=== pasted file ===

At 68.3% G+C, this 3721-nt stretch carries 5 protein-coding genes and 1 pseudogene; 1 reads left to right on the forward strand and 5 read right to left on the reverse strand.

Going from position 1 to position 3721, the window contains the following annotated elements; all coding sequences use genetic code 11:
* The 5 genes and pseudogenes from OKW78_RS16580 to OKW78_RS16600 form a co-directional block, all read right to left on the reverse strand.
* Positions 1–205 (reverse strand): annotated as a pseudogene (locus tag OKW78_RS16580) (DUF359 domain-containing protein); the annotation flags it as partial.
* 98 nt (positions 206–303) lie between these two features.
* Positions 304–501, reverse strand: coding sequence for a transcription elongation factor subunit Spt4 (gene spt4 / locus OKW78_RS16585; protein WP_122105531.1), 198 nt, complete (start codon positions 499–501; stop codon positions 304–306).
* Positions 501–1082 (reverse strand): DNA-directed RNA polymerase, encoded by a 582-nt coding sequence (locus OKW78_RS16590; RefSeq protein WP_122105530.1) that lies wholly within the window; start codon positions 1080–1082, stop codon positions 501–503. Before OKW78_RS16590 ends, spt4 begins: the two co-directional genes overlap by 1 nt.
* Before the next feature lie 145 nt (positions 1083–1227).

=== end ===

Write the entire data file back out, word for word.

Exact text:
At 68.3% G+C, this 3721-nt stretch carries 5 protein-coding genes and 1 pseudogene; 1 reads left to right on the forward strand and 5 read right to left on the reverse strand.

Going from position 1 to position 3721, the window contains the following annotated elements; all coding sequences use genetic code 11:
* The 5 genes and pseudogenes from OKW78_RS16580 to OKW78_RS16600 form a co-directional block, all read right to left on the reverse strand.
* Positions 1–205 (reverse strand): annotated as a pseudogene (locus tag OKW78_RS16580) (DUF359 domain-containing protein); the annotation flags it as partial.
* 98 nt (positions 206–303) lie between these two features.
* Positions 304–501, reverse strand: coding sequence for a transcription elongation factor subunit Spt4 (gene spt4 / locus OKW78_RS16585; protein WP_122105531.1), 198 nt, complete (start codon positions 499–501; stop codon positions 304–306).
* Positions 501–1082 (reverse strand): DNA-directed RNA polymerase, encoded by a 582-nt coding sequence (locus OKW78_RS16590; RefSeq protein WP_122105530.1) that lies wholly within the window; start codon positions 1080–1082, stop codon positions 501–503. Before OKW78_RS16590 ends, spt4 begins: the two co-directional genes overlap by 1 nt.
* Before the next feature lie 145 nt (positions 1083–1227).